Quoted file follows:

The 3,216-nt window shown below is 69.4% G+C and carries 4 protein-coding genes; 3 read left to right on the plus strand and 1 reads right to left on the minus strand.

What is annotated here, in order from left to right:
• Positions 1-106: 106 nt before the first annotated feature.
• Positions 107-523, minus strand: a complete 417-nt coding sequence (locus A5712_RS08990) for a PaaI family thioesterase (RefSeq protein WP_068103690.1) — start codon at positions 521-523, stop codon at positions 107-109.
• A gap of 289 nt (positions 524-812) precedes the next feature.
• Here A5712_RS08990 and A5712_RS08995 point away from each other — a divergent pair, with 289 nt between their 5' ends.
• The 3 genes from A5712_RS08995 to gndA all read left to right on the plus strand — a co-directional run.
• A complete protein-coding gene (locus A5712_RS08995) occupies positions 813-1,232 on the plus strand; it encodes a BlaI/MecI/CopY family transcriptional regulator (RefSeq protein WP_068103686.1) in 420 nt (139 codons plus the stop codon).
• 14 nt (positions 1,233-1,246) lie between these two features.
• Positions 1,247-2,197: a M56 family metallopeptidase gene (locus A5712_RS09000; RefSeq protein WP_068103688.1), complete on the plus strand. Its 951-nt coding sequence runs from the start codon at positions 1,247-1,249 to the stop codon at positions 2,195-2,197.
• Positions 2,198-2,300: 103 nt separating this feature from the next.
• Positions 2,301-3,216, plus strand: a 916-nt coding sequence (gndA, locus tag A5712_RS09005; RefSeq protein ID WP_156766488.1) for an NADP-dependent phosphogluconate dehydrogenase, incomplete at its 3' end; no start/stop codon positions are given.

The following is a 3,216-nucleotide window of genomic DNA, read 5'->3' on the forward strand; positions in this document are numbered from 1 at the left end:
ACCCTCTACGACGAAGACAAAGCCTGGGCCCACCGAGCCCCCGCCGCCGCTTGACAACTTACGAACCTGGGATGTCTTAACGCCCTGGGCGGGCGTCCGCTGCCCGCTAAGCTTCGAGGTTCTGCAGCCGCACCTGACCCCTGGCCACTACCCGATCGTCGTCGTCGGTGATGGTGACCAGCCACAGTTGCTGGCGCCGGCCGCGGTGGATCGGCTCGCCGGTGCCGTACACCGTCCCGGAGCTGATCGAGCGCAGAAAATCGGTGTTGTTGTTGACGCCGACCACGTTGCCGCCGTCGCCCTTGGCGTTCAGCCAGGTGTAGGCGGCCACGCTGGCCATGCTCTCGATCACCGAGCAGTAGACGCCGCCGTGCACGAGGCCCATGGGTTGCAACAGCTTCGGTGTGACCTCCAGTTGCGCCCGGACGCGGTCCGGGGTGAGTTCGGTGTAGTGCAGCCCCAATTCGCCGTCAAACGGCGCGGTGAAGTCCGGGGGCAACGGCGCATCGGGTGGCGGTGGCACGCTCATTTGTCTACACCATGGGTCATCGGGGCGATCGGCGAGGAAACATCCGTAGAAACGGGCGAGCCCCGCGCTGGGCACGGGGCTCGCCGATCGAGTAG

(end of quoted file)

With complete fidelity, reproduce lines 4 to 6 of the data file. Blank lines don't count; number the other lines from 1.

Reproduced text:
• Positions 107-523, minus strand: a complete 417-nt coding sequence (locus A5712_RS08990) for a PaaI family thioesterase (RefSeq protein WP_068103690.1) — start codon at positions 521-523, stop codon at positions 107-109.
• A gap of 289 nt (positions 524-812) precedes the next feature.
• Here A5712_RS08990 and A5712_RS08995 point away from each other — a divergent pair, with 289 nt between their 5' ends.